How Long Can the Politics of Compromise Continue?

Today POLITICO Arena asks:

Are Mitch McConnell’s and John Boehner’s recent statements about not compromising a refreshing bit of candor from top political leaders, rather than the usual platitudes about bipartisanship and working across the aisle?

My response:

Mitch McConnell’s comment about making Obama “a one-term president” and John Boehner’s vow that Republicans will not “compromise on their principles” if they win the majority do indeed challenge “the usual platitudes about bipartisanship and working across the aisle.” But they also reflect a deeper problem that the midterm campaigns have begun to unmask, namely, that decades of compromises have brought us to a state where further compromise is no longer tenable. Look at France. Look at Greece. Look even at England.

I allude, of course, to the “entitlement” schemes that are sinking all western democracies – others more than ours. These are giant Ponzi schemes that would be criminal if undertaken by private parties, because like all such schemes, they’re unsustainable, with late entrants left holding the bag. But unlike their private counterparts, the public versions force us all to play. Yet as the day of reckoning approaches, government has only limited choices: either reduce the promised benefits, or pay for them by taxing or borrowing more or by selling government assets (e.g., western lands), each of which has inherent limits, or by printing money, which is another way of breaking promises – and it ends ultimately in a death spiral. That’s the hard reality. Government isn’t Santa Claus.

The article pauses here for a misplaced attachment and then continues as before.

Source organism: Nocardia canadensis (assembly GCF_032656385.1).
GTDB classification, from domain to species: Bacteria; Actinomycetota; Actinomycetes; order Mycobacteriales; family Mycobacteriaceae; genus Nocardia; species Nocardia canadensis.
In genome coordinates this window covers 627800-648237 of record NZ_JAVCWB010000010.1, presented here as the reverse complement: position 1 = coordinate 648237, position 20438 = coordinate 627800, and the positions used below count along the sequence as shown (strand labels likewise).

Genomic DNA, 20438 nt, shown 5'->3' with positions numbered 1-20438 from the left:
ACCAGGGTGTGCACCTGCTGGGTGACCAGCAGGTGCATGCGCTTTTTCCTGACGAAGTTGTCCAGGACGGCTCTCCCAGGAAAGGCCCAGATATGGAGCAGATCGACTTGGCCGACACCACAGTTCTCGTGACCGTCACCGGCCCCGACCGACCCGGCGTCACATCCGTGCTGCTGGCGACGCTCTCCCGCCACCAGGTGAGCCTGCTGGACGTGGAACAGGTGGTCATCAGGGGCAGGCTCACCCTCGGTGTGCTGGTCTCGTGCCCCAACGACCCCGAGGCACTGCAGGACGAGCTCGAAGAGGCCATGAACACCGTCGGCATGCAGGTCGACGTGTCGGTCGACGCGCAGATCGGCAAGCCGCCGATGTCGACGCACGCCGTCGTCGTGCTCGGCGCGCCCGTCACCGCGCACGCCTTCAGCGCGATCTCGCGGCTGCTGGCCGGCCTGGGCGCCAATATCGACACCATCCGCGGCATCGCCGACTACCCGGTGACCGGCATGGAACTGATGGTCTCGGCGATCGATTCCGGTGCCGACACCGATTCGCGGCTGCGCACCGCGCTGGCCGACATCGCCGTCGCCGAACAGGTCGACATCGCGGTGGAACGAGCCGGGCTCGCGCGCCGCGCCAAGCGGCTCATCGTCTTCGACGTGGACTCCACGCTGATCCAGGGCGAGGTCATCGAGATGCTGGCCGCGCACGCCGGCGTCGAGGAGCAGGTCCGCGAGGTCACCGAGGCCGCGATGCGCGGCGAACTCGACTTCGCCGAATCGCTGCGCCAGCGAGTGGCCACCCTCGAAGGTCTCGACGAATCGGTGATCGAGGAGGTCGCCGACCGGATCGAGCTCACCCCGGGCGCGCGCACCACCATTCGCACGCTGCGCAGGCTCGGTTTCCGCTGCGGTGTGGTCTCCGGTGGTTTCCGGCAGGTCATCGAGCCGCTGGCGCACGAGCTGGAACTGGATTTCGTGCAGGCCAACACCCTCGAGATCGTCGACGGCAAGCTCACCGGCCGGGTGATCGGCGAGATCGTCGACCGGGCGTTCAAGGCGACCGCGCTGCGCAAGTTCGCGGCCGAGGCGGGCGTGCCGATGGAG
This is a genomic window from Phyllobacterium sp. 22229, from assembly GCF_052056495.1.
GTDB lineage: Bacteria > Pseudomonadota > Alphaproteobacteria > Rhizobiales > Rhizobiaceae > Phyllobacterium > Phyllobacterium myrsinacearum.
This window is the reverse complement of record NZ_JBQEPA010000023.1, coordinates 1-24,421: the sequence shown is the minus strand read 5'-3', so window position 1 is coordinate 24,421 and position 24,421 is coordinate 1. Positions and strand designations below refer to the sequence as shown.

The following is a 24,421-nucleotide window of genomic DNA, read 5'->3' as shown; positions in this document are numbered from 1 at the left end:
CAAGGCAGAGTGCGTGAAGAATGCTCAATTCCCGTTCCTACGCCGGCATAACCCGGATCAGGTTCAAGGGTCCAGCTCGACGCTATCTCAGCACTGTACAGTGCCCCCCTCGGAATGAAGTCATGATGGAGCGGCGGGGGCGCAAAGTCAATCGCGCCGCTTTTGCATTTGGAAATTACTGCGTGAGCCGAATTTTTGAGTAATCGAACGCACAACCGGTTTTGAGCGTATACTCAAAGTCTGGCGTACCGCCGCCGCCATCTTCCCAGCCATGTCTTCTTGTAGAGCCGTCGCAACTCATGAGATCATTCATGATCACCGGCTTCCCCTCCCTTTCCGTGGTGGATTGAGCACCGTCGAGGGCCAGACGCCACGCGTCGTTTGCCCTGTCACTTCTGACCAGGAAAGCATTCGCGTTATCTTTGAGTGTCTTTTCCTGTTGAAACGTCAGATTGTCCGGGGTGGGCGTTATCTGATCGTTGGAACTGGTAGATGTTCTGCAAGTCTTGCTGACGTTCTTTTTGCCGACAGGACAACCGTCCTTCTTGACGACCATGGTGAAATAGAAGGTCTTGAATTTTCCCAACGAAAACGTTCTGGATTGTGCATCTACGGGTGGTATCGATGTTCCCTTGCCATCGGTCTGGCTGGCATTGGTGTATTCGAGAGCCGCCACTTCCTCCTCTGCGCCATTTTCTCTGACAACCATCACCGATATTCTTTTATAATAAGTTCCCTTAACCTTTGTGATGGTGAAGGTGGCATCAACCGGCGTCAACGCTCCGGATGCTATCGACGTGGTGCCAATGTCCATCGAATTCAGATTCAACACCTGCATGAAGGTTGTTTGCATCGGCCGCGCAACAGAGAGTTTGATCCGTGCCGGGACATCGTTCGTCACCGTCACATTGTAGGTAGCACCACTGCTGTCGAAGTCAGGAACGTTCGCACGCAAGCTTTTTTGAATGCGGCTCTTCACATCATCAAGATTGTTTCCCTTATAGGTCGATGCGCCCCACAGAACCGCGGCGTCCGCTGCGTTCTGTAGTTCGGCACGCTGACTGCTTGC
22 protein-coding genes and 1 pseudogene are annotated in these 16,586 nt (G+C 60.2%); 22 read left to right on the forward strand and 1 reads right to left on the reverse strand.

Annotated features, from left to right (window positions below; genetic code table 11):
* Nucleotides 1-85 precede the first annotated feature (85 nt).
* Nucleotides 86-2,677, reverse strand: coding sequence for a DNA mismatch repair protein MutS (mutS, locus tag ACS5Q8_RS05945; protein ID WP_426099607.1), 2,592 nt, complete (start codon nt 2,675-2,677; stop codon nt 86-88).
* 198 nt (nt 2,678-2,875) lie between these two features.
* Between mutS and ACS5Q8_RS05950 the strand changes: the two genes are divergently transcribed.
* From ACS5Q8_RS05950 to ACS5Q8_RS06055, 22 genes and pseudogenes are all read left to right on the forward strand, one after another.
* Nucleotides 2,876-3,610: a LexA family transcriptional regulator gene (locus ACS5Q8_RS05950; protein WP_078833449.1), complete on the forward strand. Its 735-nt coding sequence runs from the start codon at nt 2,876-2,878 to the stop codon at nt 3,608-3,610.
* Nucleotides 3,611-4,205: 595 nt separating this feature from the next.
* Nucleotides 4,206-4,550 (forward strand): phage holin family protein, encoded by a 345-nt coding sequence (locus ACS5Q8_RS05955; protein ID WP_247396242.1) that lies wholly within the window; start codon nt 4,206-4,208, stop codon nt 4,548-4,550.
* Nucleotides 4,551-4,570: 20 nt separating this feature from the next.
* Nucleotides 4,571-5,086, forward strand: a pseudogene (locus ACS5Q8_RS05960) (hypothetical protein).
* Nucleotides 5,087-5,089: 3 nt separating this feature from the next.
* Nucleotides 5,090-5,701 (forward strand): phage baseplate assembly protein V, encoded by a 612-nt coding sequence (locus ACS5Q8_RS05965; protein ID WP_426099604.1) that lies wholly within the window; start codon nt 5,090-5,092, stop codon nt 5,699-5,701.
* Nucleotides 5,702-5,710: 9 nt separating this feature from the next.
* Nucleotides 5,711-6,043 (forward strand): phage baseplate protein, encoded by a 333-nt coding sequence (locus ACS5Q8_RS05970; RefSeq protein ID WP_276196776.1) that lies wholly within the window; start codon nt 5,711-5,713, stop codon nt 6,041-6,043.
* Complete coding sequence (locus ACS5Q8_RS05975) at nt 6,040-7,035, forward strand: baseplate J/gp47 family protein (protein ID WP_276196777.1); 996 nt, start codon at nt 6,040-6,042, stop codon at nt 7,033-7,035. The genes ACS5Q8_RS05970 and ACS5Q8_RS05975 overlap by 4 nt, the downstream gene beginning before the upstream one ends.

So when Obama governs as though he has no grasp of that reality, talk of a one-term presidency is simply coming to grips with reality. And if this election is any indication, Americans appear increasingly to appreciate that. To be sure, there are issues on which to compromise. But for far too long we’ve acted as if every issue were “political,” from retirement security to healthcare to so many other “problems” that in truth are simply the problems of life. Earlier generations solved those problems privately, either by themselves or in voluntary association with others. Indeed, the freedom to do so was what the Constitution was written to secure.

But Progressives disdained that kind of freedom as illusory. They wanted us to solve our problems collectively. The New Deal institutionalized that vision, of course, turning the Constitution on its head. Thus today’s progressives think that nearly every “problem” is a political problem, to be solved collectively – utterly ignoring the evidence of the ages about such collective undertakings. Sarkozy has prevailed for the moment in France, but strikes continue to cripple the economy, and the opposition has promised to make him pay in the next election. One can hope only that American voters will take a different course and that those they elect next Tuesday will have the wisdom to know when and when not to compromise, because this cannot go on forever.